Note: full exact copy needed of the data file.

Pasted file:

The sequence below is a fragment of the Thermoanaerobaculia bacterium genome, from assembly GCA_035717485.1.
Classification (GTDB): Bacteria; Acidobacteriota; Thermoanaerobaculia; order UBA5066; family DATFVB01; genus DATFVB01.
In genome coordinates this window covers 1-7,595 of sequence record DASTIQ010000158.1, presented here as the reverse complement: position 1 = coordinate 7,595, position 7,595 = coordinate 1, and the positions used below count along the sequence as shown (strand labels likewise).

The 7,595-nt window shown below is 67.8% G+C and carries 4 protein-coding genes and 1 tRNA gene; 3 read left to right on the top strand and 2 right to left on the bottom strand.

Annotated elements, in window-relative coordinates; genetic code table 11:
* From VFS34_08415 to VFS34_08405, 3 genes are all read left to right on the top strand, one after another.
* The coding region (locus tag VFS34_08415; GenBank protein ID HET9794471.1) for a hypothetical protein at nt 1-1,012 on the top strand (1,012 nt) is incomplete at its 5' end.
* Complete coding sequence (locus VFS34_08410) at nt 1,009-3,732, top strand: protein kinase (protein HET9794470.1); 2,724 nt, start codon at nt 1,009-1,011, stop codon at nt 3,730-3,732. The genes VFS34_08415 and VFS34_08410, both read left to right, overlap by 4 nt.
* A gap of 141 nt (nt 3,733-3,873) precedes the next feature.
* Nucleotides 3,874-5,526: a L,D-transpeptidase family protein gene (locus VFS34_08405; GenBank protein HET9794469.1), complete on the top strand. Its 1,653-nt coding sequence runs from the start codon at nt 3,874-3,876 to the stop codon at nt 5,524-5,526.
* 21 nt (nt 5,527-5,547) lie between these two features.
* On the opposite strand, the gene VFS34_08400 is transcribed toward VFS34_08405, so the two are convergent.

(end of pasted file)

The sequence below is a fragment of the Thermoanaerobaculia bacterium genome, from assembly GCA_035717485.1.
Classification (GTDB): Bacteria; Acidobacteriota; Thermoanaerobaculia; order UBA5066; family DATFVB01; genus DATFVB01.
In genome coordinates this window covers 1-7,595 of sequence record DASTIQ010000158.1, presented here as the reverse complement: position 1 = coordinate 7,595, position 7,595 = coordinate 1, and the positions used below count along the sequence as shown (strand labels likewise).

The 7,595-nt window shown below is 67.8% G+C and carries 4 protein-coding genes and 1 tRNA gene; 3 read left to right on the top strand and 2 right to left on the bottom strand.

Annotated elements, in window-relative coordinates; genetic code table 11:
* From VFS34_08415 to VFS34_08405, 3 genes are all read left to right on the top strand, one after another.
* The coding region (locus tag VFS34_08415; GenBank protein ID HET9794471.1) for a hypothetical protein at nt 1-1,012 on the top strand (1,012 nt) is incomplete at its 5' end.
* Complete coding sequence (locus VFS34_08410) at nt 1,009-3,732, top strand: protein kinase (protein HET9794470.1); 2,724 nt, start codon at nt 1,009-1,011, stop codon at nt 3,730-3,732. The genes VFS34_08415 and VFS34_08410, both read left to right, overlap by 4 nt.
* A gap of 141 nt (nt 3,733-3,873) precedes the next feature.
* Nucleotides 3,874-5,526: a L,D-transpeptidase family protein gene (locus VFS34_08405; GenBank protein HET9794469.1), complete on the top strand. Its 1,653-nt coding sequence runs from the start codon at nt 3,874-3,876 to the stop codon at nt 5,524-5,526.
* 21 nt (nt 5,527-5,547) lie between these two features.
* On the opposite strand, the gene VFS34_08400 is transcribed toward VFS34_08405, so the two are convergent.